On September 17, the Uber Bar in Brisbane announced a new policy of refusing entry to high-profile sports players. According to the owner, Jim Davies, the ban was imposed following numerous "incidents" widely reported in the media.
One incident, on September 13, involved three National Rugby League (NRL) players with the Brisbane Broncos allegedly raping a 24-year-old woman in the men's toilets of the Alhambra Lounge, a "boutique nightclub" in Fortitude Valley.
The woman reported the assault to the police that night — while the footballers continued their pub crawl — and was taken to hospital. She made a formal statement the next day.
When questioned by police, the Broncos players claimed that she had consented to the act. The team promptly closed ranks.
According to ABC Online, mobile phone video footage belonging to one of the players that is being held by the police shows drug use and other evidence linking the players to the sexual assault.
While the allegations are still being investigated, the club has taken no precautionary measures against the three players named by the woman — Karmichael Hunt, Darius Boyd and Sam Thaiday.
To add insult to injury, Queensland police minister Judy Spence (who is also the sports minister) announced that people should "keep supporting the Brisbane Broncos" as it faced Melbourne Storm in a semi-final match the weekend after the incident. All three of the accused were selected by the club to play that match.
Broncos CEO Bruno Cullen, referring to team captain Darren Lockyer's assault on the manager at the Casablanca bar in Brisbane on September 6, declared his players the victims of a media "witch-hunt" and "feeding frenzy", according to Brisbane's Courier Mail newspaper.
The official reactions to the very serious claims of rape are bitterly unsurprising. Cronulla captain Greg Bird, who recently assaulted his girlfriend, fracturing her eye socket, has not yet faced charges. Six Canterbury Bulldogs players accused of gang raping a woman at a Coffs Harbour resort in 2004 have never faced justice. Two Melbourne Storm players accused of rape in 2004 also never faced charges. The list goes on.
There exists a sickening culture of misogynist, violent behaviour in most codes of football. Machismo is applauded and brutality valued.
Perhaps more appalling is the startling level of public tolerance of this culture. After Penrith Panthers captain Craig Gower was detained by police for groping a teenage girl and drunkenly vomiting on a young boy, his football career continued unaffected by any fuss about his atrocious behaviour.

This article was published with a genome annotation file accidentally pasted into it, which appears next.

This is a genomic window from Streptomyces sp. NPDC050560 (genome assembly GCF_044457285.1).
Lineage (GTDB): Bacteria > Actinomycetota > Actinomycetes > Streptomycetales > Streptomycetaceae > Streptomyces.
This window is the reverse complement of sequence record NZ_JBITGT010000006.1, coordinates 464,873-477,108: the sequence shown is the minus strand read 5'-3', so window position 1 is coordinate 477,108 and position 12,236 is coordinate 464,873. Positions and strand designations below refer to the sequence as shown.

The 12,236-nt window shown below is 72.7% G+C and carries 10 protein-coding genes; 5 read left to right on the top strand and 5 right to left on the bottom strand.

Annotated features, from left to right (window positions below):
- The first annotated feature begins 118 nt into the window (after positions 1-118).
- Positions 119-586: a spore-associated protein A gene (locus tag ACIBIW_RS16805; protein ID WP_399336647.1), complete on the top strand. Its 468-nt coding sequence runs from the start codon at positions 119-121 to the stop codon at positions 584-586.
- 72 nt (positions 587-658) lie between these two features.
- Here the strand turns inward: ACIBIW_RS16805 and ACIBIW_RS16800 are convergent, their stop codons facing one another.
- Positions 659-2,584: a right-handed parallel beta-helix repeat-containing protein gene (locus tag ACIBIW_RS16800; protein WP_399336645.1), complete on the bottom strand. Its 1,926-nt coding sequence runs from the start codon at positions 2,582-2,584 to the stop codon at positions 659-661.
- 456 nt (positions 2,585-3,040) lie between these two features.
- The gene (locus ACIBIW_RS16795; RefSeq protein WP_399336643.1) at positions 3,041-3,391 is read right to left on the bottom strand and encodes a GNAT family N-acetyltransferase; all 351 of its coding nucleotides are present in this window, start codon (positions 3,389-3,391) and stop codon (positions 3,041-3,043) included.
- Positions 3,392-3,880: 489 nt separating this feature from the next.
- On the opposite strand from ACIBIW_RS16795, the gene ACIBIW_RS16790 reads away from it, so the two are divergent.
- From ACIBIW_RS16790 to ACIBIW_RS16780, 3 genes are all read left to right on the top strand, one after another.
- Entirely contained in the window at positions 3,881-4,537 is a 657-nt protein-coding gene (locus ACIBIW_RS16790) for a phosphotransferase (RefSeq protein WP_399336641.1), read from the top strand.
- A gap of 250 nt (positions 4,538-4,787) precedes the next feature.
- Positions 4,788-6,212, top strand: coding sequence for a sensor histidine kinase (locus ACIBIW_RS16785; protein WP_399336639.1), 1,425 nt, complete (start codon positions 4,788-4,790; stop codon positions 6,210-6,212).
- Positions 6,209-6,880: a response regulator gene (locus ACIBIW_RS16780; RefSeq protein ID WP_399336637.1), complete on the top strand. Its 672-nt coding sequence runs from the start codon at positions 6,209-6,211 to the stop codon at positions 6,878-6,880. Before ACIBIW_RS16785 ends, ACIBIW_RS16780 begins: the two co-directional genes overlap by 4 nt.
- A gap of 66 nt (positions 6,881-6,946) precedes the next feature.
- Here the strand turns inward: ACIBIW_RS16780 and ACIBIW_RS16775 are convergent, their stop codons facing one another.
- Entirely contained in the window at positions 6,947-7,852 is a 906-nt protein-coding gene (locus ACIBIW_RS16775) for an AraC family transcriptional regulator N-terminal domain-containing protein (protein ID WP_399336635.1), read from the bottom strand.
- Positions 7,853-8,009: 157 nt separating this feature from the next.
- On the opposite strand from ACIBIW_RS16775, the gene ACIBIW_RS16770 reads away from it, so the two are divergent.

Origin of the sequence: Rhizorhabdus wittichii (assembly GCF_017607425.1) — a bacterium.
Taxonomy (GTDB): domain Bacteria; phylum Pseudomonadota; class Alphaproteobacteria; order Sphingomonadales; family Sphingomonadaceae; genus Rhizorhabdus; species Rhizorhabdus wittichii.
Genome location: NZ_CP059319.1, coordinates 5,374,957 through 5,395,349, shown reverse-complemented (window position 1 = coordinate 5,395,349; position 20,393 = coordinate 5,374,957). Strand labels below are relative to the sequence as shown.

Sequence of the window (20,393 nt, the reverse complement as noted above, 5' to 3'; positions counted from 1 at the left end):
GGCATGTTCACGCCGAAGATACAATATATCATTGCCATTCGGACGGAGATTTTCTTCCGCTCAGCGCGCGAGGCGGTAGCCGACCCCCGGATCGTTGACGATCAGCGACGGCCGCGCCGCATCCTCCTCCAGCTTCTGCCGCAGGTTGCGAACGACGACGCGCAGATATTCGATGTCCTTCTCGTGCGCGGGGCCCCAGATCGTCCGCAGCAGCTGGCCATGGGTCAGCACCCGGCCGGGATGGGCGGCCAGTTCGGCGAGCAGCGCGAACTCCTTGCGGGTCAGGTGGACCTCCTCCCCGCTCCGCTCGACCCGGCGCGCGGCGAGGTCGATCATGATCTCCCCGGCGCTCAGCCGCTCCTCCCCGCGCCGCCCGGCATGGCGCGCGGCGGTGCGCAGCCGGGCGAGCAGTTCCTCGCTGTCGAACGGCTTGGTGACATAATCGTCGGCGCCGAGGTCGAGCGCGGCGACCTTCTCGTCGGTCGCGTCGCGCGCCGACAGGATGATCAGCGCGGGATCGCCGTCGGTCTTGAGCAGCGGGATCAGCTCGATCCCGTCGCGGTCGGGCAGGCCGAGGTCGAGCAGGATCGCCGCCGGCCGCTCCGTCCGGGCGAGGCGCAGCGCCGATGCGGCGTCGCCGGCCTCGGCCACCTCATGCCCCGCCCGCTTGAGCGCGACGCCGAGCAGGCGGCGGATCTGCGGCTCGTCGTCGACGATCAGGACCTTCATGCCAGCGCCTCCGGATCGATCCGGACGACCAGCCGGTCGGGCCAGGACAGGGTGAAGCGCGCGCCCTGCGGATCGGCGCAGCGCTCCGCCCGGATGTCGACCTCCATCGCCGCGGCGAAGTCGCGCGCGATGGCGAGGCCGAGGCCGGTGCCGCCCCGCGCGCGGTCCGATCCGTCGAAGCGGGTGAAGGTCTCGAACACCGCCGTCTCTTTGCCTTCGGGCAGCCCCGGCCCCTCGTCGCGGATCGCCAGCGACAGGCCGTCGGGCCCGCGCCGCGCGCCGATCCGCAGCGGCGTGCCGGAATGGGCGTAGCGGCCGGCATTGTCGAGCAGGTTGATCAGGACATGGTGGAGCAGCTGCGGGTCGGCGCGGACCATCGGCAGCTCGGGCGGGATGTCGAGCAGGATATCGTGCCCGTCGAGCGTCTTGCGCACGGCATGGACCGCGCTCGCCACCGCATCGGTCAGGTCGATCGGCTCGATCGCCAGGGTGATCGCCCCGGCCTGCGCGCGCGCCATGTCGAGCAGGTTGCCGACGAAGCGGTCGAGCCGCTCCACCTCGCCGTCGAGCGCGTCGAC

While the media sometimes take note of such activities — it sells lots of newspapers — the football clubs, their corporate sponsors and the police frequently turn a blind eye to the shocking truth.
However, the culture of "star violence" is not isolated and the incident at Uber Bar is not exceptional. Many nightclubs, including the Jade Buddha and Union Jack's, encourage professional sports players to their premises with free food and drinks, because it "gets punters in the door", says Michael Jeh from the Griffith Sports College.
Women, too, are dragged into this sick world, their bodies (or parts of their bodies) offered up with the free booze. In Melbourne, for example, a bar in St Kilda attempted to introduce a deal offering free drinks to women who "flashed" the bar staff. The management also offered to hand over $50 drink cards to women who took off their underwear.
As Carolyn Worth from the Centre Against Sexual Assault told Melbourne's Herald Sun, that marketing stunt was "almost an invitation to sexual assault". Fortunately, the promotion was rejected under licensing laws.
In a social system that is intrinsically sexist, including a legal system historically hedged against victims of sexual assault, the treatment of women as sex objects for men's — especially high-status men's — entertainment is going to be pervasive. But for the sake of all women's well-being, it cannot be tolerated.
The consenting silence must be broken: we must keep asserting, loudly and through every avenue available, women's unqualified right to be free of sexual violence.